The University of Illinois at Chicago Institute for Minority Health Research will manage a National Institutes of Health project to follow up, over the next six years, all Chicago participants in the Hispanic Community Health Study/Study of Latinosthe largest-ever prospective health study of this population.
The NIH contract to be managed by UIC is for up to $15.3 million.
"The Hispanic/Latino population is growing faster than any other minority group in the U.S., and to better serve their health needs, we need to know where they stand as a wholethis study lets us see that big picture," says Dr. Martha Daviglus, director of the UIC Institute for Minority Health Research and principal investigator of the Chicago field center.
The multi-center, prospective, population-based study includes more than 16,400 Hispanic/Latino adults between the ages of 18 and 74. Participants are of diverse backgroundsincluding Cuban, Dominican, Mexican, Puerto Rican, Central American, and South Americanand have been recruited from four U.S. communities.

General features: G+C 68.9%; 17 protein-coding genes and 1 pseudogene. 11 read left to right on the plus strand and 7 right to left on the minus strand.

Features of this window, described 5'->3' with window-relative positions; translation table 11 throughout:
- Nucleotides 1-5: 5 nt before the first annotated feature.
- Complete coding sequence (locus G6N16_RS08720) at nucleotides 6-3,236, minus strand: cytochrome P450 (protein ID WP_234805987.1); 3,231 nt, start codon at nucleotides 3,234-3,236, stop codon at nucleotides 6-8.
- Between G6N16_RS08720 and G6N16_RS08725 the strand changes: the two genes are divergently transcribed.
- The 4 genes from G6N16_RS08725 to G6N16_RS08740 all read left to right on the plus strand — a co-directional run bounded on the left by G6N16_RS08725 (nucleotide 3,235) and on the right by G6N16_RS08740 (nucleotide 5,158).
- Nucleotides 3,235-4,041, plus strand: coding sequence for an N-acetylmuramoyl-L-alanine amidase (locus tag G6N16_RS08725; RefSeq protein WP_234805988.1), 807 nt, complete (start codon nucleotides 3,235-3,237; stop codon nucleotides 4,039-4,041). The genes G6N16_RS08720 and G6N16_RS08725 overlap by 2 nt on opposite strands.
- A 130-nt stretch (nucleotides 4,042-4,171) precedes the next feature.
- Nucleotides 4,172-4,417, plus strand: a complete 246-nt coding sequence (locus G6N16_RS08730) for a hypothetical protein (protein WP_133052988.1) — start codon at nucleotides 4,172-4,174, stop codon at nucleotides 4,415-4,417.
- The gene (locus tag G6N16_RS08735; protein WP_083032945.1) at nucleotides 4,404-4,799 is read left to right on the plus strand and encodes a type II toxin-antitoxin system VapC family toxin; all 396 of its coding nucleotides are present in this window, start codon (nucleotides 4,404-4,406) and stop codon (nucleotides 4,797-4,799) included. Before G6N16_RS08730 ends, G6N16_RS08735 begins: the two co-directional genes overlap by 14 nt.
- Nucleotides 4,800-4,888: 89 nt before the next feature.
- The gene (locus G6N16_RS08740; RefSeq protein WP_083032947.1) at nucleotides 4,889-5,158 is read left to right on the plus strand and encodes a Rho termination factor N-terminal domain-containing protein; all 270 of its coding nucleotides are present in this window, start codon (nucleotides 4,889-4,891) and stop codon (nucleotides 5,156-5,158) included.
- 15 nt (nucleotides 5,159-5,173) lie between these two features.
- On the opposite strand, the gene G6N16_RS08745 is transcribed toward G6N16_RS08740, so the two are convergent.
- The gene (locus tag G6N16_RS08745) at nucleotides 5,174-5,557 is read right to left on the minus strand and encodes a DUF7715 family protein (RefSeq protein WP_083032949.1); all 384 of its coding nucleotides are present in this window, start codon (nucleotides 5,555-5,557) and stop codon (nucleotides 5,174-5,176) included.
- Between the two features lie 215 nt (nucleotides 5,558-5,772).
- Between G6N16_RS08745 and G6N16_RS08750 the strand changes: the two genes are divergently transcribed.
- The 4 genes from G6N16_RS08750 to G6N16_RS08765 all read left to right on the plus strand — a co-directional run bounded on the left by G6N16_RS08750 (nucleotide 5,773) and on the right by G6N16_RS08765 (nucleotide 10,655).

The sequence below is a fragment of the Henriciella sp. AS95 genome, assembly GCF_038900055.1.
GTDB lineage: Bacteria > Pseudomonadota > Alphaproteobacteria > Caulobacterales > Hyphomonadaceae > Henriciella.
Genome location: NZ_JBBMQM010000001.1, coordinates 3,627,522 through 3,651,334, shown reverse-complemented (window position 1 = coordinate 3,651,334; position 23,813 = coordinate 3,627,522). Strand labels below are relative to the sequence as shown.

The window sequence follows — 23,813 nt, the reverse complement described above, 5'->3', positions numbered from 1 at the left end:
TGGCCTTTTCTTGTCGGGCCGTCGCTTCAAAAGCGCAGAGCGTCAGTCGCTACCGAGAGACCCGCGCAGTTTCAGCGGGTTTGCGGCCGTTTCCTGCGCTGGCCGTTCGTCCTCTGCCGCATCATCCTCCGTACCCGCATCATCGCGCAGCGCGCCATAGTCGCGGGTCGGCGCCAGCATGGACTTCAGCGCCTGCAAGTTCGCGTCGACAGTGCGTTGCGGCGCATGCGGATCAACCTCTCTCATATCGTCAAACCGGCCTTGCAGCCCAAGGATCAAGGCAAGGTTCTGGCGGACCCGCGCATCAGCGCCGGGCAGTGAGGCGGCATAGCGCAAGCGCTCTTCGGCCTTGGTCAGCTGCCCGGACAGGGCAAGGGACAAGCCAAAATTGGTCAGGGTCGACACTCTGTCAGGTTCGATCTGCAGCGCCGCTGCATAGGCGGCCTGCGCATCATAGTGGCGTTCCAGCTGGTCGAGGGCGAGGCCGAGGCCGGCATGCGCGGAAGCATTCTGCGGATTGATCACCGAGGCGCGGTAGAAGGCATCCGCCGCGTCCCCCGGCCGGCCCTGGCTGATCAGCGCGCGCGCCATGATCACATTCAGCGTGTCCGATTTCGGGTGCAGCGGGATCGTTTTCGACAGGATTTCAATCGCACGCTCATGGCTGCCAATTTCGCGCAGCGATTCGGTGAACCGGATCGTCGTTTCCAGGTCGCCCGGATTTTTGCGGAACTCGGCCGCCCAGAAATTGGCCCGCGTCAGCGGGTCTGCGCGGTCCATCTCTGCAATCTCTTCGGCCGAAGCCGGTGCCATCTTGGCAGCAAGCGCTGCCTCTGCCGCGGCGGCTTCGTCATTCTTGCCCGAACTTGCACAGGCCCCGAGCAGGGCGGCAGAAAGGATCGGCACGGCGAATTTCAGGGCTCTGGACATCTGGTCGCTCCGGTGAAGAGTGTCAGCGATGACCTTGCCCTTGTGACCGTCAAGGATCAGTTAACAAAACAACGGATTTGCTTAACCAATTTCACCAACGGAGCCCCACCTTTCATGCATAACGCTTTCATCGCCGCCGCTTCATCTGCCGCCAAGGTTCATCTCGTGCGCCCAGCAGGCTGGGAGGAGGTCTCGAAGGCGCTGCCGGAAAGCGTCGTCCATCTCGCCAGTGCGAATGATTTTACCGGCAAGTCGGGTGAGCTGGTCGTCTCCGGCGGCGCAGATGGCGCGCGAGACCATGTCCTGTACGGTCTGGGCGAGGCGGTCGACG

The first phase of the study, from 2008 through 2012, collected baseline health data on participants.
In the second phase, researchers will reexamine the participants and collect data on chronic diseases that are prevalent in Hispanics/Latinos, including heart disease, diabetes, asthma, chronic obstructive pulmonary disease and gestational diabetes.
The second examination will include assessment of cardiovascular risk factors, echocardiography, and blood and urine tests. Participants will complete a questionnaire on demographic, sociocultural, and lifestyle factors. Genetic information will be analyzed to determine if health and disease findings can be linked to specific gene variants.
The original study revealed a startling burden of risk among the Hispanic/Latino population.
"We found that 80 percent of men and 71 percent of women have at least one adverse risk
|Contact: Sharon Parmet|
University of Illinois at Chicago